Inorganic phosphate (Pi) uptake by Catharanthus roseus (L.) G. Don cells was studied in relation to its apparent uncontrolled uptake using 31P-nuclear magnetic resonance spectroscopy. Kinetics of Pi uptake by the cells indicated that apparent Km and Vm, were about 7 μm and 20 μmol g-1 fresh weight h-1, respectively. Pi uptake in Murashige-Skoog medium under different Pi concentrations and different initial cell densities followed basically the same kinetics. When supplied with abundant Pi, cells absorbed Pi at a constant rate (Vm) for the first hours and accumulated it in the vacuole. As the endogenous pool expanded, the rate of Pi uptake gradually decreased to nil. Maximum Pi accumulation was 100 to 120 μmol g-1 fresh weight if cell swelling during Pi uptake (about 2-fold in cell volume) was not considered. Results indicated that (a) the rate of Pi uptake by Catharanthus cells was independent of initial cell density and was constant over a wide range of Pi concentrations (2 mM to about 10 μm) unless the cells were preloaded with excess Pi, and (b) there was no apparent feedback control over the Pi uptake process in the plasma membrane to avoid Pi toxicity. The importance of the tonoplast Pi transport system in cytoplasmic Pi homeostasis is discussed.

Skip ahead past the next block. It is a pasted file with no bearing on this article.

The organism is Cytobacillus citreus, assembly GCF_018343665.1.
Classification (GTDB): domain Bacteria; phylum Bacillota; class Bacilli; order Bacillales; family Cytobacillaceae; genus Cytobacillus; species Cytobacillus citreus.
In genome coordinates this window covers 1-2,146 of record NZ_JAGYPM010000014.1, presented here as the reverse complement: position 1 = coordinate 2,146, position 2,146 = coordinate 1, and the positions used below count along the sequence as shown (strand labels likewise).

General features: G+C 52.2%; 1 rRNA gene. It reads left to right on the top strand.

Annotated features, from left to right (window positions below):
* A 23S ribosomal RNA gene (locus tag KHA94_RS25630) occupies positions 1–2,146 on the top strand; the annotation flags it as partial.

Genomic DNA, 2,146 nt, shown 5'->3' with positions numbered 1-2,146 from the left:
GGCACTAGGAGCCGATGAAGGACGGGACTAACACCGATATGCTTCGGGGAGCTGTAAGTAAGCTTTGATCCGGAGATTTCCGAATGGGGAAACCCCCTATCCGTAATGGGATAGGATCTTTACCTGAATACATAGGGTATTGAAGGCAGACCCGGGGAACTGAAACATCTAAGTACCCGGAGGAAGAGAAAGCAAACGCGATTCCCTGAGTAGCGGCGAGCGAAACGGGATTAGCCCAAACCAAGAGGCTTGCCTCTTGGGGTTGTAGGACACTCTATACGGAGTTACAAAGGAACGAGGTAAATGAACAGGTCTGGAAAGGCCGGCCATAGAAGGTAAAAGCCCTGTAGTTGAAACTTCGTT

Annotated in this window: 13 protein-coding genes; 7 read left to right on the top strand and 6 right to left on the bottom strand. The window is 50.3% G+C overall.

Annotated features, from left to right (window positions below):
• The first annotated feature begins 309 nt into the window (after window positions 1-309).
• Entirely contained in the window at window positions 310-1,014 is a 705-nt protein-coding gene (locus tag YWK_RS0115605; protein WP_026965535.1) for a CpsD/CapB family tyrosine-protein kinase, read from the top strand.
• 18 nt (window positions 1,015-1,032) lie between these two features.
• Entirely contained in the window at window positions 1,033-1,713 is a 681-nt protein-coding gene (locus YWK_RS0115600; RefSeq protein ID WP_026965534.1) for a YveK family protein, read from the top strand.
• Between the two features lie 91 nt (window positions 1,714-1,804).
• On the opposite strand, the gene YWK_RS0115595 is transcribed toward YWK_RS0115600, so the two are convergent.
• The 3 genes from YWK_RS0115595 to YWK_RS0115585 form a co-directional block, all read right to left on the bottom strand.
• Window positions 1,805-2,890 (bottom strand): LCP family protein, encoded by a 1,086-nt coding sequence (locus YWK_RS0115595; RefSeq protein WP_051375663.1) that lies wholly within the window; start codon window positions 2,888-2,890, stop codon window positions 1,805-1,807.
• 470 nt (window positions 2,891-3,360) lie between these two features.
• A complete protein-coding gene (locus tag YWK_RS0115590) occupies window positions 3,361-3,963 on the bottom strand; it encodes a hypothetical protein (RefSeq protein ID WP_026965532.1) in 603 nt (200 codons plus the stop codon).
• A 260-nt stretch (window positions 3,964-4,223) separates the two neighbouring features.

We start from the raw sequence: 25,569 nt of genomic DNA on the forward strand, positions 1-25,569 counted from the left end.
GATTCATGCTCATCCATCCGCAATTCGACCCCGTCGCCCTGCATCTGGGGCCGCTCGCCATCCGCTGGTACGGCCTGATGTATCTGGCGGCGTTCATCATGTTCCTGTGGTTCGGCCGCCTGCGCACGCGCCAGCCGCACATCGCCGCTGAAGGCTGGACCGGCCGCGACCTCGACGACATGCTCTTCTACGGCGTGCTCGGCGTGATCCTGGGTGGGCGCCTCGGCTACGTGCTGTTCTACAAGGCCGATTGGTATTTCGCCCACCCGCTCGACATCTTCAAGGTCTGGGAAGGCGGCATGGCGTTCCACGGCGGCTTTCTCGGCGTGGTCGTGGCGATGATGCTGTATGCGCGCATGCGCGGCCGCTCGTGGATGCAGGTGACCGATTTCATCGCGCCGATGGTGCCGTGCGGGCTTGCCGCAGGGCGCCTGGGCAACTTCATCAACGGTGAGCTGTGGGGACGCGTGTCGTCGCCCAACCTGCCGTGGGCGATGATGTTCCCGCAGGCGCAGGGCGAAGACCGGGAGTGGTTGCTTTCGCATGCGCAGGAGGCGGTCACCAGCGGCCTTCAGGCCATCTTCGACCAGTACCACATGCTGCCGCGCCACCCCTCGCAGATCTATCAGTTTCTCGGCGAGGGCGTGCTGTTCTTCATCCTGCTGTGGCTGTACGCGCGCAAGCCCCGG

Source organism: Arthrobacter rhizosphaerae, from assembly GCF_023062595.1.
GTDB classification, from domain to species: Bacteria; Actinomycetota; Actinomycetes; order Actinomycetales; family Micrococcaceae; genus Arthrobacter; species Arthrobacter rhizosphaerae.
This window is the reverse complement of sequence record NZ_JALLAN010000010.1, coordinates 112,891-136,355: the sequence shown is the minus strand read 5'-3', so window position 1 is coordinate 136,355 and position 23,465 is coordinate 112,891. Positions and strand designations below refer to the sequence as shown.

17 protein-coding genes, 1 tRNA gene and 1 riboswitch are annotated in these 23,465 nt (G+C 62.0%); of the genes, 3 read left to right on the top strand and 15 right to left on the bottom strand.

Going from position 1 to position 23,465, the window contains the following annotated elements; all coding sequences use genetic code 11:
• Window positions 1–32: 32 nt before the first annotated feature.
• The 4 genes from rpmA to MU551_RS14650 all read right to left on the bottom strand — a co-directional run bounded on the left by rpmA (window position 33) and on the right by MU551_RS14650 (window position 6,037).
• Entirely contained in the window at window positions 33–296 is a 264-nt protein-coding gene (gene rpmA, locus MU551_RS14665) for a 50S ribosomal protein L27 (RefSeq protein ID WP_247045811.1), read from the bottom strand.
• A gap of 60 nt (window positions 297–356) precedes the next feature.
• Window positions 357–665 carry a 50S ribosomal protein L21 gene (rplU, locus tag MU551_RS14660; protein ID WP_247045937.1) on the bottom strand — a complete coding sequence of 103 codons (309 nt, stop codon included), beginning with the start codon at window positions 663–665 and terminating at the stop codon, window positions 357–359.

|Number of pages||8|
|Publication status||Published - 1995 May|
All Science Journal Classification (ASJC) codes
- Plant Science